Bonifacio is an interesting acquisition and the type of (slightly) higher upside minor league contract that makes sense given the uncertain outfield situation in Detroit. He had a solid rookie year offensively in 2017 which included 17 home runs and a .432 slugging percentage. He took a large step backwards in 2018 however. His home run production slipped to 4 (and his slugging dropped by 72 points) even though his at-bats only declined by 38.5%. Last season saw him completely fall off of Kansas City’s radar (well, obviously considering he became a free agent). He spent nearly the entire season at Triple-A posting a power-driven (his OBP was only .284) OPS of .701. Still he represents a very low-risk option who does have some chance to stick because of his power.
Troy Stokes was actually acquired during the 2019 season but has yet to make his debut in the Tigers organization. Last season was a down year for Stokes at Triple-A which led to him being placed on waivers by Milwaukee and then subsequently claimed by Detroit. However, he does have some intrigue given his power/speed profile and what had been solid minor league production prior to last year. Fangraphs gives his raw power, speed, and future fielding ability above-average grades (55) so there are clearly some tools for the Tigers to attempt to develop.
2020 Player Projections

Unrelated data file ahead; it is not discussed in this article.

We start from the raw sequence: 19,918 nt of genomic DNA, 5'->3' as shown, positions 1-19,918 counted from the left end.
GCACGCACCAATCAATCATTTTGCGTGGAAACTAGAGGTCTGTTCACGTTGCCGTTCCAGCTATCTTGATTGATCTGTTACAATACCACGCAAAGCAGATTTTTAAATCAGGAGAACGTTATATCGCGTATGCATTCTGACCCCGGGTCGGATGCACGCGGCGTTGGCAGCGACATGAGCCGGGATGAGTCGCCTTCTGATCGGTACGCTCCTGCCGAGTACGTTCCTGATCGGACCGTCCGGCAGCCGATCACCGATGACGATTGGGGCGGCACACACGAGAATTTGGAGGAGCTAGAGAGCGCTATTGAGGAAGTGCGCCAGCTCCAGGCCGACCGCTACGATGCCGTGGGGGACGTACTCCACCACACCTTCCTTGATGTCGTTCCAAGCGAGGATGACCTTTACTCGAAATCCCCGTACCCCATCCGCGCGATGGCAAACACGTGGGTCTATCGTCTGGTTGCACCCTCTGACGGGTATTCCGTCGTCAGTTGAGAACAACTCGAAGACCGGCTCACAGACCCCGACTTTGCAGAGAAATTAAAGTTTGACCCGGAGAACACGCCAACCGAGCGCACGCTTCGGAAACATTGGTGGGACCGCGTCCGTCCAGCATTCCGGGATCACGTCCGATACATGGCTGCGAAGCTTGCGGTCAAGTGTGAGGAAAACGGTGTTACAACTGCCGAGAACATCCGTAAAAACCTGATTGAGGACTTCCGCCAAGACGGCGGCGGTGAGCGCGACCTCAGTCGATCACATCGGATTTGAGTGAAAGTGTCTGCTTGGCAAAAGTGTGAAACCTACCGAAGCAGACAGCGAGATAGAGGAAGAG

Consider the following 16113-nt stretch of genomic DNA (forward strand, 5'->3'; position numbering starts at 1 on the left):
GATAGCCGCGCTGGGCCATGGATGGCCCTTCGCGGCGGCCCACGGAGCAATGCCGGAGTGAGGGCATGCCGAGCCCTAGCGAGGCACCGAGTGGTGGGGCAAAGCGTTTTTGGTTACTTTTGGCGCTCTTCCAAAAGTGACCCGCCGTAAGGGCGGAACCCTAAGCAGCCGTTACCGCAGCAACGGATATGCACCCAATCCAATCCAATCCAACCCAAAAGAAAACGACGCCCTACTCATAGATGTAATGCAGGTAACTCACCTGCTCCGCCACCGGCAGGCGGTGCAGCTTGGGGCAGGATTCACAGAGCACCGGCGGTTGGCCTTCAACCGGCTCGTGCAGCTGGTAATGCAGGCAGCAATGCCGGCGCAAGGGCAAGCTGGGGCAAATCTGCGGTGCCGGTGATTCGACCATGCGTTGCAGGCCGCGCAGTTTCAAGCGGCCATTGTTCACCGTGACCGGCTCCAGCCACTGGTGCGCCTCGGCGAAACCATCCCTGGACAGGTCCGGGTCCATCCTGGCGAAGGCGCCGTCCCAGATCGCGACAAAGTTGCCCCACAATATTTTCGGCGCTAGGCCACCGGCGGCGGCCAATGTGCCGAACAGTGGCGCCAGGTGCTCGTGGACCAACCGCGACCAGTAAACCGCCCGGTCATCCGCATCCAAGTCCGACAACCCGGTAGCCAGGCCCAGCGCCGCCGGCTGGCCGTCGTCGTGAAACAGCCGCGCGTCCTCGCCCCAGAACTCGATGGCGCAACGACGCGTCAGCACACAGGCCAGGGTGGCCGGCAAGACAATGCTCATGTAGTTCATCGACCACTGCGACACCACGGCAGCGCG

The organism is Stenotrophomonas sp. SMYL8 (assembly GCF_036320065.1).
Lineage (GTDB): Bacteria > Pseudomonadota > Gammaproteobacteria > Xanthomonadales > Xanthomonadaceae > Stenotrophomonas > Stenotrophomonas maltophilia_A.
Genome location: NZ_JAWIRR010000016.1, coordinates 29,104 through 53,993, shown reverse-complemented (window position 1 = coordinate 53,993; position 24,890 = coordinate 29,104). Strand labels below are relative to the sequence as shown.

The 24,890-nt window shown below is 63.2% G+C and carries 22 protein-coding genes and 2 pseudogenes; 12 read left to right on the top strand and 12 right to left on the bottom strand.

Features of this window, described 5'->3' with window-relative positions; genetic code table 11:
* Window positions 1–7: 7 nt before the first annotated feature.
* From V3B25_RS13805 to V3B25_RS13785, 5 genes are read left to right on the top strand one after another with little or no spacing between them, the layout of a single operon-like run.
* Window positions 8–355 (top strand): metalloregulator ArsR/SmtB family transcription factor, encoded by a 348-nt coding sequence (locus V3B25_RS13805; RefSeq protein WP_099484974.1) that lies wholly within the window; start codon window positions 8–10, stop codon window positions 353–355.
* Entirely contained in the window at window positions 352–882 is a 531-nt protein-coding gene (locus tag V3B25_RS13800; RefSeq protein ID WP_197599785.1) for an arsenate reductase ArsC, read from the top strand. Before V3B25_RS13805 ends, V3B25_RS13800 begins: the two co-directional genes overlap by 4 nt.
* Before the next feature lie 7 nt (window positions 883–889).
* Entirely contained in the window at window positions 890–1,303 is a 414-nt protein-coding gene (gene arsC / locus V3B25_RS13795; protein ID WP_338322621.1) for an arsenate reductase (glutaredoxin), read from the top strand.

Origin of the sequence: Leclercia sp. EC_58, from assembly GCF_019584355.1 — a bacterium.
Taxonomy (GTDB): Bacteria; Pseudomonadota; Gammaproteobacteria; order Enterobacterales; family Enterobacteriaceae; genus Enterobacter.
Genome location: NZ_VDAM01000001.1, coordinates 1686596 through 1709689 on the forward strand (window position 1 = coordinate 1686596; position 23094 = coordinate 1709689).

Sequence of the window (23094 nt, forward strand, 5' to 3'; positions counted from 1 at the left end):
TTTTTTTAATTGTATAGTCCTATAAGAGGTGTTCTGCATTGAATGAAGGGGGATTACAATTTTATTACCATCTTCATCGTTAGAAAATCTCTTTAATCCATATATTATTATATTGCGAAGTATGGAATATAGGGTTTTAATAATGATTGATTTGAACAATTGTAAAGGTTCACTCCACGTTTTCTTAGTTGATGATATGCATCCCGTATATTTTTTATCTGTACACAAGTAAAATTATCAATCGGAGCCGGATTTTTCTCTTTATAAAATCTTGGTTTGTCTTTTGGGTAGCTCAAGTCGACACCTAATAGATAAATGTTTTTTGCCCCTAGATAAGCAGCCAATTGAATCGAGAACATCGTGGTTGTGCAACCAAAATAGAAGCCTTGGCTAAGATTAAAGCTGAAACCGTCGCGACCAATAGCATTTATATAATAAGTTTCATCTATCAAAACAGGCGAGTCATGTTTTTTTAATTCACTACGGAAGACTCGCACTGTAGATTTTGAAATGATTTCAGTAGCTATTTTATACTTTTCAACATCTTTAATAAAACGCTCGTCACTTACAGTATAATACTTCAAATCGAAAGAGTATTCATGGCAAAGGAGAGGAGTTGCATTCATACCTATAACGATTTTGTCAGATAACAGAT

TigsTown 2020 Outlook
That may seem like a large number of players who have the potential to contribute in the outfield but keep in mind, teams have around 4000 outfield innings to fill over the course of a season. For a team like Detroit, without many answers, that provides numerous opportunities even when chances appear limited for the players farther down the depth chart. None of the outfield spots currently have a long-term solution, meaning fans should expect to see a number of players rotate through as the season progresses. During the early portion of the season the Tigers will continue to give opportunities to Reyes, Jones, and Stewart. Entering the season, these three have a chance to define their roles either positively or negatively. The projection systems are not overly optimistic about the trio, however each has provided glimpses they can be part of the future in Detroit. Given each has spent, at least, a full season in the Majors it seems likely each will be on the twenty-six (yes, that felt weird to type) man roster come Opening Day.